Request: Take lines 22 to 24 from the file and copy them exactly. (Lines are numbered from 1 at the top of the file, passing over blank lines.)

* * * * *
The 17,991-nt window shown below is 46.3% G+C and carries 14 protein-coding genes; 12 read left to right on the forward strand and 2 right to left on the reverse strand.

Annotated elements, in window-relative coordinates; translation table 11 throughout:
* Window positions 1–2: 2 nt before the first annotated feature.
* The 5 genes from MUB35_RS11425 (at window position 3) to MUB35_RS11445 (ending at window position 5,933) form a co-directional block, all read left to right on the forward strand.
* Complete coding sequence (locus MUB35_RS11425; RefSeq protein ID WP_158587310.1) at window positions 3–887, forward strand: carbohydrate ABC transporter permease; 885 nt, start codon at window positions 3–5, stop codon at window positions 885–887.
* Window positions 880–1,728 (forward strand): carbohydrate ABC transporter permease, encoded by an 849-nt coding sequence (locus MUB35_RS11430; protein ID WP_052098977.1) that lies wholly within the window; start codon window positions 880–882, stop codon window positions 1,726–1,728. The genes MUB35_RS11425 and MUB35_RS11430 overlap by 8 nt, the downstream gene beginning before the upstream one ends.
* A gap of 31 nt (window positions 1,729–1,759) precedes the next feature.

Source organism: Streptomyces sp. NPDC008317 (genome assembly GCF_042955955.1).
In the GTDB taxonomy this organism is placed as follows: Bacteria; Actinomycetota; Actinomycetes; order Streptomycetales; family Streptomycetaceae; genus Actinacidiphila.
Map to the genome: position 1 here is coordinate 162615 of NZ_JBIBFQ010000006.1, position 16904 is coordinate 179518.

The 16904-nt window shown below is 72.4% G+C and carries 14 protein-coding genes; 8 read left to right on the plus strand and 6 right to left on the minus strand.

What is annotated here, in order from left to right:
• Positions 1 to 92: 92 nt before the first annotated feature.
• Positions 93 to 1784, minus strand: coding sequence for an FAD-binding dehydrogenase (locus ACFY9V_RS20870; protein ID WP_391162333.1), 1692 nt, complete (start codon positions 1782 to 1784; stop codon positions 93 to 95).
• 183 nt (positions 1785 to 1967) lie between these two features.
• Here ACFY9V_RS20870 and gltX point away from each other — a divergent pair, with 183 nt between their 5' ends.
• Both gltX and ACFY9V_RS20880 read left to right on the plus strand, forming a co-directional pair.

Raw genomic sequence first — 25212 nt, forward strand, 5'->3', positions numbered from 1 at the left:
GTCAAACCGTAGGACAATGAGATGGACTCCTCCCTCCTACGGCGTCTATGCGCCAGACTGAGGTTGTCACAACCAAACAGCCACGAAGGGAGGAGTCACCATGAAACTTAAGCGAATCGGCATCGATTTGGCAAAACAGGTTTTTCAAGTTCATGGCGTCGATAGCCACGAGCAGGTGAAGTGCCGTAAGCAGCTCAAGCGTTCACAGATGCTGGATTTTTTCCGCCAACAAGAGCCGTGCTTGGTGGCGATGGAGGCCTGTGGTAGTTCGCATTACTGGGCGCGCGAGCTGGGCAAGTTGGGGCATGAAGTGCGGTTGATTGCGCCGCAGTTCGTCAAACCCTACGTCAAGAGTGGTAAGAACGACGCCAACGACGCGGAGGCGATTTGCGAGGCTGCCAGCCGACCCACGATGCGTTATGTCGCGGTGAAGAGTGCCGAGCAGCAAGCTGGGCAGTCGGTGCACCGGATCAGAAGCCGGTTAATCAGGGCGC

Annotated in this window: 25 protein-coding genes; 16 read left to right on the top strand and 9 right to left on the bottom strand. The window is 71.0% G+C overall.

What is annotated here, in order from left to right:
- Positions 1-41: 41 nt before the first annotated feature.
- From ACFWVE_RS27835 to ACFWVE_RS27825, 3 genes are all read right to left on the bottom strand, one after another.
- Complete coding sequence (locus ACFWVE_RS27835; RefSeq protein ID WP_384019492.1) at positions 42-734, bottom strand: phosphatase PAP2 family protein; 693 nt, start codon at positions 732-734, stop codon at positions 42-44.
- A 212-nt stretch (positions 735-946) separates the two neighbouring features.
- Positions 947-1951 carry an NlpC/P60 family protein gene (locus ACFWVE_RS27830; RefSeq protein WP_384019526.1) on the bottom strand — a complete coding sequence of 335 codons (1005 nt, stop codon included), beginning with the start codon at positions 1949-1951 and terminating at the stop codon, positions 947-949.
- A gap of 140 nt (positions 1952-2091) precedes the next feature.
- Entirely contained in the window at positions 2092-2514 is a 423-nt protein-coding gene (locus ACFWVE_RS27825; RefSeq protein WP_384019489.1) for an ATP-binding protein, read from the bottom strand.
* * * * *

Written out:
- Positions 1-41: 41 nt before the first annotated feature.
- From ACFWVE_RS27835 to ACFWVE_RS27825, 3 genes are all read right to left on the bottom strand, one after another.
- Complete coding sequence (locus ACFWVE_RS27835; RefSeq protein ID WP_384019492.1) at positions 42-734, bottom strand: phosphatase PAP2 family protein; 693 nt, start codon at positions 732-734, stop codon at positions 42-44.